In Praise of the 99!
“Good morning George!”
“And who’s this young chap?” George grinned his toothless smile.
The young chap, unphased by George’s gummy grimace piped up, “I’m three today! Three. I’m a big boy now!”
George chuckled, “Very nearly old chap. Very nearly.”
“Yes, he’s quite excited. This is his first trip on a bus!” The lady lingered and nervously fiddled with her ticket.
“Shame it’s not a double decker. You sit up hiiiiggggghhhhh above the world.” George started on his usual banter which had all his regulars in the seats behind start to hoot and holler, “Are we moving yet George?”
“Always in a hurry the youth of today, young whippersnappers!” He hunched his shoulders and pointed at a group of aged pensioners waving their brolleys and papers trying to catch the driver’s attention.
The group of people sat a few rows back sighing with relief as George crunched the gears and pulled away.
“Three is it?”
“My names Toby Thomas Grace and I’m three!”
The old people chuckled, all separately remembering their own grandchildren, children, their own first trip on the bus.
“My grandson’s five very soon and starts school in the summer. I don’t know where the years have gone!” one of the old ladies confided to the younger grandmother as she took her seat as the bus lurched around a parked car. She took the toy that was proffered to her and looked at it knowledgeably.
“You’re quite old to have such a young grandson Vera,” her neighbour piped up.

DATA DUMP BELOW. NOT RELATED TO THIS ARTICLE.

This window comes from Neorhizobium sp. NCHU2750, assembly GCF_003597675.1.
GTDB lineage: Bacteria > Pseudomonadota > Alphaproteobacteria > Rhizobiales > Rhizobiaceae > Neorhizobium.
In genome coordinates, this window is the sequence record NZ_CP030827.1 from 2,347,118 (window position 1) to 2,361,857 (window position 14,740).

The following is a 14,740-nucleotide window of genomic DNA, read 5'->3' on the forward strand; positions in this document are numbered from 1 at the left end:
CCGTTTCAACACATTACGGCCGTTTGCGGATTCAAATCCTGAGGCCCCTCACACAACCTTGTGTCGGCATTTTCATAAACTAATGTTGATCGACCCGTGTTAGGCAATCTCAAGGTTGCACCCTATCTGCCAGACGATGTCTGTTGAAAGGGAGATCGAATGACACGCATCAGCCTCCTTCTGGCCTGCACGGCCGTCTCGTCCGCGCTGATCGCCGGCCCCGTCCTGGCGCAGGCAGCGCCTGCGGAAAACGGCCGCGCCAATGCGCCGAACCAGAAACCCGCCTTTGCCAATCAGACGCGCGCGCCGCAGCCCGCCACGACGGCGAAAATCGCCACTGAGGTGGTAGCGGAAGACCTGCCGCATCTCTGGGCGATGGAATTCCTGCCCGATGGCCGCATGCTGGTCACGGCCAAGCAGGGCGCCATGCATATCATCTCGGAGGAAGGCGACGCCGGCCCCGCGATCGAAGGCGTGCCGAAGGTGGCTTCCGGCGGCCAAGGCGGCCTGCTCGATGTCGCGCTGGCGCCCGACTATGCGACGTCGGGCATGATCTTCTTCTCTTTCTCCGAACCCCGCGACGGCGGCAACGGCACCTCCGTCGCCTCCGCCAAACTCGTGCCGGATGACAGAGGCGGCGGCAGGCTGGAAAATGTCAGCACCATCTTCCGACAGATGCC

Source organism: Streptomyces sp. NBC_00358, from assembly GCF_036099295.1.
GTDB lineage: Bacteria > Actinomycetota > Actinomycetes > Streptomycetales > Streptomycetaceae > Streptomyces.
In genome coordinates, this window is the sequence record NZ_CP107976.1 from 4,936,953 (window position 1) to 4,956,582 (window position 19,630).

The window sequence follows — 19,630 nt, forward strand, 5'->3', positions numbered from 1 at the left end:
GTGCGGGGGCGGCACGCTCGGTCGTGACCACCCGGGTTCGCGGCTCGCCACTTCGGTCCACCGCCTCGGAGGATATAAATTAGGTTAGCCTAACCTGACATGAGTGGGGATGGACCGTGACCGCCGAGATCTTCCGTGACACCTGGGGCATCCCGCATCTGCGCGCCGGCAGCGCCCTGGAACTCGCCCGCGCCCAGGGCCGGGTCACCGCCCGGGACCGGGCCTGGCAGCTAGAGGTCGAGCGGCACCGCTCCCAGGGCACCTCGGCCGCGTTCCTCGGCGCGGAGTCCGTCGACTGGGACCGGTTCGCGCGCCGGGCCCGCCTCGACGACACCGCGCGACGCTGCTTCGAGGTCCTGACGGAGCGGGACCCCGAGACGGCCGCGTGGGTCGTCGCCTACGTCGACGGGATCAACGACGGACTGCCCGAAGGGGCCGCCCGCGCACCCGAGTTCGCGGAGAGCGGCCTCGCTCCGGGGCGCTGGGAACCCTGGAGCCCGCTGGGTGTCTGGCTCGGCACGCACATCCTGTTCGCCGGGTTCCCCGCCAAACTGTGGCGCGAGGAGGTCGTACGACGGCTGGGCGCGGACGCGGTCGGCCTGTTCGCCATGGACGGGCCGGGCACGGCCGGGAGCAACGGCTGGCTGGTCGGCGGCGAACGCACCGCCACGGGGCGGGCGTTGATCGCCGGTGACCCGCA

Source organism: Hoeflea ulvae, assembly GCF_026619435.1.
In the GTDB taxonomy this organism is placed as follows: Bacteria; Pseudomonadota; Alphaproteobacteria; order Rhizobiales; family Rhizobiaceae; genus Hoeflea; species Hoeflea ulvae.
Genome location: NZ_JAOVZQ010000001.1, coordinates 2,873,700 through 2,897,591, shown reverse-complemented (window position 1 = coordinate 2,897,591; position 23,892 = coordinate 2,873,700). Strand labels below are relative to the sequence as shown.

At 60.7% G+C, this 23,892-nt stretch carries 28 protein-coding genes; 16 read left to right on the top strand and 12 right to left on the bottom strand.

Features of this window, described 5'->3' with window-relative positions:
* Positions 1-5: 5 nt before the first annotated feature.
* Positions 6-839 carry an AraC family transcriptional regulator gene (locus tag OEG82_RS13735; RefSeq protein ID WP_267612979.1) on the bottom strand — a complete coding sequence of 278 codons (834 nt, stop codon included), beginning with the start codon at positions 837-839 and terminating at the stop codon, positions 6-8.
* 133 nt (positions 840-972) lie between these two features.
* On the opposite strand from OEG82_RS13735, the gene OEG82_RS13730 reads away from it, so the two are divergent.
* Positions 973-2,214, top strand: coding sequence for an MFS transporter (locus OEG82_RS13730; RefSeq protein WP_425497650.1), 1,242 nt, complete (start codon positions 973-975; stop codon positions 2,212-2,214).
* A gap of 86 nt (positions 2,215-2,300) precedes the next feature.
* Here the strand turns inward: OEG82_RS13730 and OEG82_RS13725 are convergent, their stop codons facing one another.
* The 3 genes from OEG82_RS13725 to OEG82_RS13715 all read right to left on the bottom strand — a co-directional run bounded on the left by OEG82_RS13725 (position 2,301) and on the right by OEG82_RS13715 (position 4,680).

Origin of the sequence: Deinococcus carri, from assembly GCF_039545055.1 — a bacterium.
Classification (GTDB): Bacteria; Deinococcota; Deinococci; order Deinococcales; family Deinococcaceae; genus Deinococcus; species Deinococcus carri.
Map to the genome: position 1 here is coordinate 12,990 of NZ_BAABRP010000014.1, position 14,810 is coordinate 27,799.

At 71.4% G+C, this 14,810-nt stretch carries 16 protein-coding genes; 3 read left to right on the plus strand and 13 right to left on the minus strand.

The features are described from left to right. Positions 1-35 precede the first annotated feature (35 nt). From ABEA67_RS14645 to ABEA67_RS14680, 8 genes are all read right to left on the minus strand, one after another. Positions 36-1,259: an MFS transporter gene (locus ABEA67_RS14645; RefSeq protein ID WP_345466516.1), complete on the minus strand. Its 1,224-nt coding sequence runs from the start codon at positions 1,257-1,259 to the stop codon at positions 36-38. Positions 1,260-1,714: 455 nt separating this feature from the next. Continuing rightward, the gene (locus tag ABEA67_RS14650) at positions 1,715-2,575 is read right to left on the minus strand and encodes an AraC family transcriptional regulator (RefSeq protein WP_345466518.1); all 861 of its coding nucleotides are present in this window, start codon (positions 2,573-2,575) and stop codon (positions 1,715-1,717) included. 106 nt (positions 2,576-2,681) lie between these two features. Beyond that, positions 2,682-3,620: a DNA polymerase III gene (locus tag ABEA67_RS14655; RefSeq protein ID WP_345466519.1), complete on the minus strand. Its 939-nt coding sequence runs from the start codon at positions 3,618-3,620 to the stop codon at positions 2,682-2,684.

“I’m 78 this year!” she said proudly, “Yes, a ripe old age!”
The lady opposite tutted.
“And why the tut Ethyl?” Vera asked tersely.
“78! That’s no age. I’m 80!” She looked around at the gathered oldies thinking she had played her trump card. Ethyl had the look of a walnut, weathered, crinkled, hard outer casing and she was known for throwing her weight around in the local W.I. citing her vast experience as the reason for the younger members to hark to her every uttered comment as she commandeered them for her purposes.
Why did old age do that to some people?
The lady behind smiled a far off gleam, her face lighting up as she reminisced. “I remember my 80th as if it was yesterday!”
There was a brooding silence and she glanced up at the stares, the glares. Realising what they were waiting for she giggled, “I’m 87 me!” And she said it with such lightness of countenance that the others forgave her her age and the fact she was the most senior of the group.
“You’ve never told us how old you were. You look younger than that!” Ethyl seemed a bit put out to say the least.
“It’s not important is it?” Margaret piped.
Ethyl eyed her distrustfully, “For some it might be!”
“You don’t trust me?”
“Never trust anyone who doesn’t display their age on their face!” Ethyl stated forthrightly.
“And have a face like a sour shrivelled apple!” Vera had seen her chance and had delivered her valediction with aplomb as she swung herself to her feet and swayed unsteadily, ready to get off.
Margaret called out to George just as he swung the bus into the next stop, “Hey George, you can tell her. I remember my sixth birthday and getting on your bus your first day driving. Tell them how old I am!”
George glanced in his mirror at the sea of upturned faces as his passengers juggled numbers in their head. He saw the tide of panic sweep down the bus and grinned his toothless grin as he gunned the engine and swung out into the blaring traffic. Yes he remembered as if it was yesterday!